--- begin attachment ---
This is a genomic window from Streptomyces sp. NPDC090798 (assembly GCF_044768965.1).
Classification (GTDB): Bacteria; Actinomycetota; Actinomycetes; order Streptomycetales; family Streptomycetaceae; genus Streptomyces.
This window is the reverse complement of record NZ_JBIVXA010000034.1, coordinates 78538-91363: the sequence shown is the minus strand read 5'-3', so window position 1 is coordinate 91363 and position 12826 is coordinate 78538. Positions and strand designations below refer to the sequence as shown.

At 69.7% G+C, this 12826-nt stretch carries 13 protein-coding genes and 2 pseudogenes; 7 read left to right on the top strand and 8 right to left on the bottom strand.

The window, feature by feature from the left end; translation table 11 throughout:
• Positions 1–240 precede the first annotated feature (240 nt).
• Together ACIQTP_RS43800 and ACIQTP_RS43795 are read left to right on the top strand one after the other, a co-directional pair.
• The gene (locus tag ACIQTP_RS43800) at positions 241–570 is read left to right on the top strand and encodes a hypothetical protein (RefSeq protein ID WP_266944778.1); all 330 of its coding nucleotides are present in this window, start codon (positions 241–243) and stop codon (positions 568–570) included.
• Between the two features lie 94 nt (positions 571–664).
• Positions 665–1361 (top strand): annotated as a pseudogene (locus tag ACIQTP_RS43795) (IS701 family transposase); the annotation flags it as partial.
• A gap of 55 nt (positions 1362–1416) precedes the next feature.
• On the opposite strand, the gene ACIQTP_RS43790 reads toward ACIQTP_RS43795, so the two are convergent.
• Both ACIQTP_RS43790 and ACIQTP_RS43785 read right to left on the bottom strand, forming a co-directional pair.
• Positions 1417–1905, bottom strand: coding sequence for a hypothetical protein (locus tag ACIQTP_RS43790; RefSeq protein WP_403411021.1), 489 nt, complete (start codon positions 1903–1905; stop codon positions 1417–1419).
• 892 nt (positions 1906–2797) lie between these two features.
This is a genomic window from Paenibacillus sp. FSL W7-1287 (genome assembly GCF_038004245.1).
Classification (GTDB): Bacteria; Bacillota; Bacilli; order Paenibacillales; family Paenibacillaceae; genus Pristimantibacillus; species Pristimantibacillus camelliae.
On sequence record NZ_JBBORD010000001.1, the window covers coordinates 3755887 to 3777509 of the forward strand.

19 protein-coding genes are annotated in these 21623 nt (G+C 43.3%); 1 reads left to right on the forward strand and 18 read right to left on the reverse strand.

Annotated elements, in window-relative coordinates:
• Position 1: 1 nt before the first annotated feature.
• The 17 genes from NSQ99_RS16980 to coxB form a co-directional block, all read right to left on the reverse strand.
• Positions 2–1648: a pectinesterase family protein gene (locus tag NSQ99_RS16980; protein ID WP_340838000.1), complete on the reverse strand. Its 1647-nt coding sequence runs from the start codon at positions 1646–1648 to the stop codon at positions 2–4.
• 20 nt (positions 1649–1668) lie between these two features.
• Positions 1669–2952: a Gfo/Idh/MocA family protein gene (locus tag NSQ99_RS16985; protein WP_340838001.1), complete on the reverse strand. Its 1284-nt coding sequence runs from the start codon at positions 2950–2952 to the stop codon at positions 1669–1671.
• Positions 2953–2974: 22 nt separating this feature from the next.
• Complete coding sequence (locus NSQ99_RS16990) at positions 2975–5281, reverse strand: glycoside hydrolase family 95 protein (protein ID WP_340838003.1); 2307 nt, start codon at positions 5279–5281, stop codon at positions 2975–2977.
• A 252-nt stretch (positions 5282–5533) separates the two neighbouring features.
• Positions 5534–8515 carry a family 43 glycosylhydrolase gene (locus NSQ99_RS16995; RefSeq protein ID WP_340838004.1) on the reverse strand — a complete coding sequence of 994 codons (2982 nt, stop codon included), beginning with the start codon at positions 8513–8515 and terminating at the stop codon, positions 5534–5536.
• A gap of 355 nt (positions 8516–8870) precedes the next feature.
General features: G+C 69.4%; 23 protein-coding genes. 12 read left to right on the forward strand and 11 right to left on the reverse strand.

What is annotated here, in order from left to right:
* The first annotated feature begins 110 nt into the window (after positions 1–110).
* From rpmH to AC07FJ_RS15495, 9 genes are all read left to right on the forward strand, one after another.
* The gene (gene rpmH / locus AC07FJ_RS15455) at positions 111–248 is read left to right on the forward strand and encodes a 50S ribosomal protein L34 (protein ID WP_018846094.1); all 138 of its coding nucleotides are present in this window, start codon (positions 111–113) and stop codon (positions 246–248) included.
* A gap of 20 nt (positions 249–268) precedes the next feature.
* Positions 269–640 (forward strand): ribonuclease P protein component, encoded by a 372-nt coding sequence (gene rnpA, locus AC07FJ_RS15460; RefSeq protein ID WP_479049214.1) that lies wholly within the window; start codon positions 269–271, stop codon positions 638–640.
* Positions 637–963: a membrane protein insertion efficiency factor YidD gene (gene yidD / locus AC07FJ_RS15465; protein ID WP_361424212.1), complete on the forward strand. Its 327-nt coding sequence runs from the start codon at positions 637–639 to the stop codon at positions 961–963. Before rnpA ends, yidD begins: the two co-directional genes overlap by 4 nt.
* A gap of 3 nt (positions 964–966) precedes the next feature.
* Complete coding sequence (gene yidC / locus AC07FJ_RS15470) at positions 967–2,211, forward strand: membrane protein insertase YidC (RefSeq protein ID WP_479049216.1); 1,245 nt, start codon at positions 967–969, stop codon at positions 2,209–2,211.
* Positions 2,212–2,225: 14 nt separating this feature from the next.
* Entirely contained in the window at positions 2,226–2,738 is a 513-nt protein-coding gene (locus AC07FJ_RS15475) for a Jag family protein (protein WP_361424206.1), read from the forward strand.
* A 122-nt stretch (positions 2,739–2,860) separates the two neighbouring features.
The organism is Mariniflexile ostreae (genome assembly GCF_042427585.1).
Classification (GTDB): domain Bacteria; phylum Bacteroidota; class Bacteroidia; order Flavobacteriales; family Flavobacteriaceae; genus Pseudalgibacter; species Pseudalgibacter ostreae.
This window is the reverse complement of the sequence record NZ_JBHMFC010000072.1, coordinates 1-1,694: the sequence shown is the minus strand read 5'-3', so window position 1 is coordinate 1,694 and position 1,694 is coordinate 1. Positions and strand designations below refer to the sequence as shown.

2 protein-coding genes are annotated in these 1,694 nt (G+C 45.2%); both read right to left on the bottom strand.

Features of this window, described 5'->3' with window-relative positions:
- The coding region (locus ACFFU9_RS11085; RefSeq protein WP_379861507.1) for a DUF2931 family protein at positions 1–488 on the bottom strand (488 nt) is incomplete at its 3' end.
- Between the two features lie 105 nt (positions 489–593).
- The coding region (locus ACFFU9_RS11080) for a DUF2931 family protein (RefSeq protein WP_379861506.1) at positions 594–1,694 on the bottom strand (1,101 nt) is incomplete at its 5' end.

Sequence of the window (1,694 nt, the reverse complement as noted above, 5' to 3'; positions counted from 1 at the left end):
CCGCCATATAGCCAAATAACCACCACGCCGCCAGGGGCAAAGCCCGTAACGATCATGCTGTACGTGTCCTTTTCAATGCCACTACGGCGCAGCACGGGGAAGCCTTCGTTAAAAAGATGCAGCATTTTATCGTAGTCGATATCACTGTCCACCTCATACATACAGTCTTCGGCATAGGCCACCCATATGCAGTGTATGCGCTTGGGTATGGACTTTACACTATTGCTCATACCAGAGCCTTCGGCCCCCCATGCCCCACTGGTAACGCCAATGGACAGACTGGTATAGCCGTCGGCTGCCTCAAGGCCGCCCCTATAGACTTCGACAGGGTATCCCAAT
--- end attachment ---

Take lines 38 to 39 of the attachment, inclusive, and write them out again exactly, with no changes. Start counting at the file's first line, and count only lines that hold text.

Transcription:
* Positions 637–963: a membrane protein insertion efficiency factor YidD gene (gene yidD / locus AC07FJ_RS15465; protein ID WP_361424212.1), complete on the forward strand. Its 327-nt coding sequence runs from the start codon at positions 637–639 to the stop codon at positions 961–963. Before rnpA ends, yidD begins: the two co-directional genes overlap by 4 nt.
* A gap of 3 nt (positions 964–966) precedes the next feature.